We've got a bit safe with our kitchen lighting, especially when it comes to kitchen island lighting. Sure, it's probably not the right space to get super experimental and decorative as you might in a living room or bedroom, but it does deserve a bit more... pizzazz than the go-to schemes and layouts we have all come accustomed to (trio of pendants we are looking at you).
So if you are planning a new kitchen, or just want to breathe some new life into your current one, consider being a tad more playful with your lighting. Modern kitchens are breaking from the norm of three pendant lights, giving kitchen island lighting more of a focus and making it a key element in the space rather than an afterthought.
An approach that's caught our eye is island lighting that does more than light a surface, it creates a focal point to the room, looking more like artwork than a light fixture. Essentially it's drawing the focus back to a single statement piece, or cluster of lights – it might not even be the main source, or used all that often (wall lights come into their own here) but just looks magnificent.
We've asked designers to share their thoughts on this emerging lighting trend, and offer expert advice on how to create a kitchen lighting scheme that gets that balance between aesthetics and practicality.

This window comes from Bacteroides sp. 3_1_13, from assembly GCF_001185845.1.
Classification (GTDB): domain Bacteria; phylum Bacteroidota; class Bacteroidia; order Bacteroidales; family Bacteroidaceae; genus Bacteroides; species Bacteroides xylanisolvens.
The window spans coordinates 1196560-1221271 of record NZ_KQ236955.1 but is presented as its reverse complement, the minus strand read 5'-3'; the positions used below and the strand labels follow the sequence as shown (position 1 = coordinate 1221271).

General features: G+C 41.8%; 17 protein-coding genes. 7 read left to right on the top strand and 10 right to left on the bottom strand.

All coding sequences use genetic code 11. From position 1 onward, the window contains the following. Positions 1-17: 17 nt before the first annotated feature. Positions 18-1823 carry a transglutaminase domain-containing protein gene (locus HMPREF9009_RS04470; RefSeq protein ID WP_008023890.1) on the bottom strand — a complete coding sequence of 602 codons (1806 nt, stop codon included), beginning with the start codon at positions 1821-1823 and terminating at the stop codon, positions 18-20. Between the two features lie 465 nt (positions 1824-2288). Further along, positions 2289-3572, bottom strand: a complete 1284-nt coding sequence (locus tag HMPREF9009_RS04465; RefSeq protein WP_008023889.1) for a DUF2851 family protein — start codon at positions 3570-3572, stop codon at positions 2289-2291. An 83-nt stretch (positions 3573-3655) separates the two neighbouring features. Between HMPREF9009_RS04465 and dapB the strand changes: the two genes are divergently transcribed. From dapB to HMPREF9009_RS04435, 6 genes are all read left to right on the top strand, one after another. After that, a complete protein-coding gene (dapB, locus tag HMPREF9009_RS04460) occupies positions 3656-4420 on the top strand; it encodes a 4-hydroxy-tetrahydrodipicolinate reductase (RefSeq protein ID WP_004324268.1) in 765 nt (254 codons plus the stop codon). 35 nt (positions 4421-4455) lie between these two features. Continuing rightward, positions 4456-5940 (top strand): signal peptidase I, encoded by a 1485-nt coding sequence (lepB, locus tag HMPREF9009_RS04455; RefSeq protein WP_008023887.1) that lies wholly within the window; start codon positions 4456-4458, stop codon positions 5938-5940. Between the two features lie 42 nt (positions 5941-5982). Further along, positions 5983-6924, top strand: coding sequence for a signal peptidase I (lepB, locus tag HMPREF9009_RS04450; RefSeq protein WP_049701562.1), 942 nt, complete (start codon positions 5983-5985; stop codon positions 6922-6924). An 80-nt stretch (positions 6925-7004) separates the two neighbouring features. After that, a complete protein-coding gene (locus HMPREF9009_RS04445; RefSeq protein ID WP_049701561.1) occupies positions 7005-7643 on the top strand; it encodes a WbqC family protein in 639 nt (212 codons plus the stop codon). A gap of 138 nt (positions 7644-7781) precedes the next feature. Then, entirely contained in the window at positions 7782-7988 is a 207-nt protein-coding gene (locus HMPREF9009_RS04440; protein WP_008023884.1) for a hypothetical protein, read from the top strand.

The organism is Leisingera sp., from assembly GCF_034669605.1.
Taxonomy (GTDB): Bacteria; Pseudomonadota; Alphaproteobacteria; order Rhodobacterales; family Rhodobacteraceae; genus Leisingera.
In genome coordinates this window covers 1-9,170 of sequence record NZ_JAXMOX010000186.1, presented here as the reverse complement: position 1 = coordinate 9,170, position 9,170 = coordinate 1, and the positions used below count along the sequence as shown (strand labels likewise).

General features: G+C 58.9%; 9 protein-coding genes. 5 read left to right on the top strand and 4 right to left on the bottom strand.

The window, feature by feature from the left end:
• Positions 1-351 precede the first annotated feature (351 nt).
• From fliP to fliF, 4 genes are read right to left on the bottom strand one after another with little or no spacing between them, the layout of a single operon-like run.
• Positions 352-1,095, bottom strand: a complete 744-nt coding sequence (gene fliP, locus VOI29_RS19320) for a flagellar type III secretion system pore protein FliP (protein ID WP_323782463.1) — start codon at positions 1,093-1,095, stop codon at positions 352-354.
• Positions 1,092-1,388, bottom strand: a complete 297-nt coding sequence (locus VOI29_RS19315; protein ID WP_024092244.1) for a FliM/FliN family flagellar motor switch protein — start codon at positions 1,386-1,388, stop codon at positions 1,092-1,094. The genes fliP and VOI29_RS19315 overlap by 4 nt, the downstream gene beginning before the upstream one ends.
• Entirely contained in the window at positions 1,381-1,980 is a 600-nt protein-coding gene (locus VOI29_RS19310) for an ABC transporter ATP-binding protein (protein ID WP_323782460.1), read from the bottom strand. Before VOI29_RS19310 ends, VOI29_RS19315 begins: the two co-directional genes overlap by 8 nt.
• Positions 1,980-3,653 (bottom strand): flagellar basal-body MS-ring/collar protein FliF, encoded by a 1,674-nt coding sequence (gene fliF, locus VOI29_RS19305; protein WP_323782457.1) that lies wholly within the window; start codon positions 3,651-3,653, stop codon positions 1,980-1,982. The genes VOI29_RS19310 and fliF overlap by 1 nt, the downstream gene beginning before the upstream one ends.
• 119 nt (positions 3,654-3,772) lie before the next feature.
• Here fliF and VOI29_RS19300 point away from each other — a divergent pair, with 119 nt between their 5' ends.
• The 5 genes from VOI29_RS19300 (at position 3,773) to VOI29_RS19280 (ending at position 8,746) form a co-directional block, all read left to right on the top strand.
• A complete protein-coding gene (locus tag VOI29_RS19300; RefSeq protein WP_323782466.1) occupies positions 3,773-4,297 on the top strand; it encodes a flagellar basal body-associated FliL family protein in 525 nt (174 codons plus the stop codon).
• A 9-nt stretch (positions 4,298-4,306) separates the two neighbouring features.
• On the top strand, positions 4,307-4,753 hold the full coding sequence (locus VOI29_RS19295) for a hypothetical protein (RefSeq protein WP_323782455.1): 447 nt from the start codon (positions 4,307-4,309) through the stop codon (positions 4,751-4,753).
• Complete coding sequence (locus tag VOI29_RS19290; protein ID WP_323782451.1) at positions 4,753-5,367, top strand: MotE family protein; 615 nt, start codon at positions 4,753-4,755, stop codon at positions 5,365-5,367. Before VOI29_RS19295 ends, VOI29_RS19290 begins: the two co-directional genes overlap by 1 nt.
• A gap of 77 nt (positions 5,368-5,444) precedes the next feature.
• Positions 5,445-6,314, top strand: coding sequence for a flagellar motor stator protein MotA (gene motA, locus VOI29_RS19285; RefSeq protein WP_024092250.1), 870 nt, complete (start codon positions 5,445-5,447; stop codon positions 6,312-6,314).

8 new ways to light your kitchen island
1. Make beautiful lighting the focus of the space
This gorgeous design by Nina Magon demonstrates the vibe we are after perfectly. Rather than just blending into the background, the lighting is the focus here, front and center. And for such big lights they give off such a warm glow rather than the harsh down light you so often get from traditional pendants.
'My favorite kitchen trend is the use of statement lighting pieces that can be used as both a functional and decorative element. By using these pieces, homeowners can create a unique and stylish atmosphere in their kitchen,' explains Nina.
'Additionally, statement lighting pieces can be used to draw attention to specific areas of the kitchen, such as a kitchen island or a breakfast nook. These pieces can also be used to add a touch of personality to the kitchen, making it a more inviting and enjoyable space. Therefore, statement lighting pieces are an excellent way to enhance the overall look and feel of any kitchen.'
'In this luxurious kitchen, we incorporated vertical slabs with striking veins of honey gold and smoky gray to complement the cream-colored cabinetry and brass elements. To add a touch of elegance, we included a chandelier and a trio of pendants comprised of pearl-like orbs. This dashing kitchen is further defined by its caramel-colored seating, chevron flooring, and cabinetry. We selected high-end designer furnishings and lighting to appeal to the client's elevated tastes, while still maintaining a sense of luxury without shouting labels,' adds Nina.